Beyond the Numbers: Building Inclusive Political Parties For Success

Liberal International's 70th Anniversary Congress, Andorra May 2017

A lot has been said and written about the #MeToo movement and how it continues to galvanize the voices of hundreds of women and men from around the world. Most strikingly, it is a strident call-to-arms for women to become the agents of their own conscience, bodies and destinies.  

The sweeping victory for female candidates from diverse backgrounds in the recent U.S. midterm elections is a clear signal that women are rightfully coming forward to claim their space and power in society. I am on a research assignment at the National Democratic Institute from the London-based world federation of liberal and democratic progressive political parties known as Liberal International (LI). It’s been a special experience to be in the U.S. and see the way women have run and been elected in record numbers here, and then look across the globe to reflect on the similar progress among LI member parties. For example, in Sweden, the Centre Party, which ran on a feminist green agenda, saw a 60 percent increase in its new voters base from among the female population in the recent Parliamentary elections. In Malaysia, the People’s Justice Party secured the election of its co-founder, Wan Azizah Wan Ismail, as the first female Deputy Prime Minister in the country’s history. In Kenya, under the leadership of the Orange Democratic Movement, the Africa Liberal Network (ALN) adopted its ground-breaking Nairobi Declaration committing ALN member parties to work towards the full elimination and prevention of all forms of discrimination and violence against women and girls. In Senegal later this month, Liberal International is set to elect Hakima el Haite, the former Moroccan Minister of the Environment, as its second-ever female President and first from the Middle East and North Africa region.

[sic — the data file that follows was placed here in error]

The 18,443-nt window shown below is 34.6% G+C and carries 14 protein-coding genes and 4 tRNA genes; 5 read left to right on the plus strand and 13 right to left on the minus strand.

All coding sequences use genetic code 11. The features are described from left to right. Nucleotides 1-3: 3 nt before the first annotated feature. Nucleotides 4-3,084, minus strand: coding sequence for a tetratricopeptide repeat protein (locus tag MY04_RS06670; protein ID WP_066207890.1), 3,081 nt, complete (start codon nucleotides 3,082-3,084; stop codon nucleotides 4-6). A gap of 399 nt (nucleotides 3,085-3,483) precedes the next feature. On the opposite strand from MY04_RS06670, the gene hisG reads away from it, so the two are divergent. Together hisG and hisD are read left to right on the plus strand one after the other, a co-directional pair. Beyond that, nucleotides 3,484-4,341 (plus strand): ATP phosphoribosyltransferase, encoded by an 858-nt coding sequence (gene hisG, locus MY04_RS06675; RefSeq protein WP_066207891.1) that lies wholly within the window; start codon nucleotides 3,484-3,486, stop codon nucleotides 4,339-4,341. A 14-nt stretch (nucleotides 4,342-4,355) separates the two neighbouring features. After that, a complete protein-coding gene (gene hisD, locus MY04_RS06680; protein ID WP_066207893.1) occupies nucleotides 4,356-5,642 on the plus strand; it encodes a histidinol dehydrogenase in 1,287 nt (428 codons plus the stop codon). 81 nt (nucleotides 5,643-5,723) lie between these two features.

It was as part of my NDI experience, which started three months ago, that I  began to seriously contemplate what makes a political party inclusive. As a liberal, I have always viewed diversity, especially political diversity, as a strength rather than a weakness; as an advantage, rather than as a setback. However, making the arguments for meaningful inclusion of marginalized groups and women have historically been a sticking point for political parties in both the global north and the global south. This is because to do so marks a departure from the traditional, often male-dominated, power norms that characterize most political institutions and organizations.

Quotas, reserved seats for female candidates, women’s wings and diversity boards within political parties’ structures are meaningless if they don't achieve the end goal: giving women and minorities within the parties’ ranks true power and influence. We need to look beyond the numbers and ask ourselves the ultimate question: how can we change society – and with it political culture and organizations – so that diverse leaders become the norm rather than the exception?

As liberals from across the globe gathered to celebrate LI’s 70th anniversary and adopted the organization’s landmark Andorra Manifesto just over a year ago, one apparent conclusion became evident: parties and those who care about democracy must carry the torch and set the agenda for political inclusivity. We need to work harder at multiplying the voices of women and minorities so they can secure their rightful place at the decision-making table. If there is one lesson to be learned from the examples noted above, it is that political parties can and do have increased electoral success when they become truly representative of their societies. NDI’s 21st Century Political Parties Renewal Initiative has provided ground-breaking guidelines for political parties in this respect and one that I will surely be taking to the heart of Liberal International at the end of my secondment.

NDI has official standing with the following international groupings of political parties: Centrist Democrat International, Liberal International, Socialist International and the Progressive Alliance. Through these networks, NDI fosters peer-to-peer exchanges and consultations.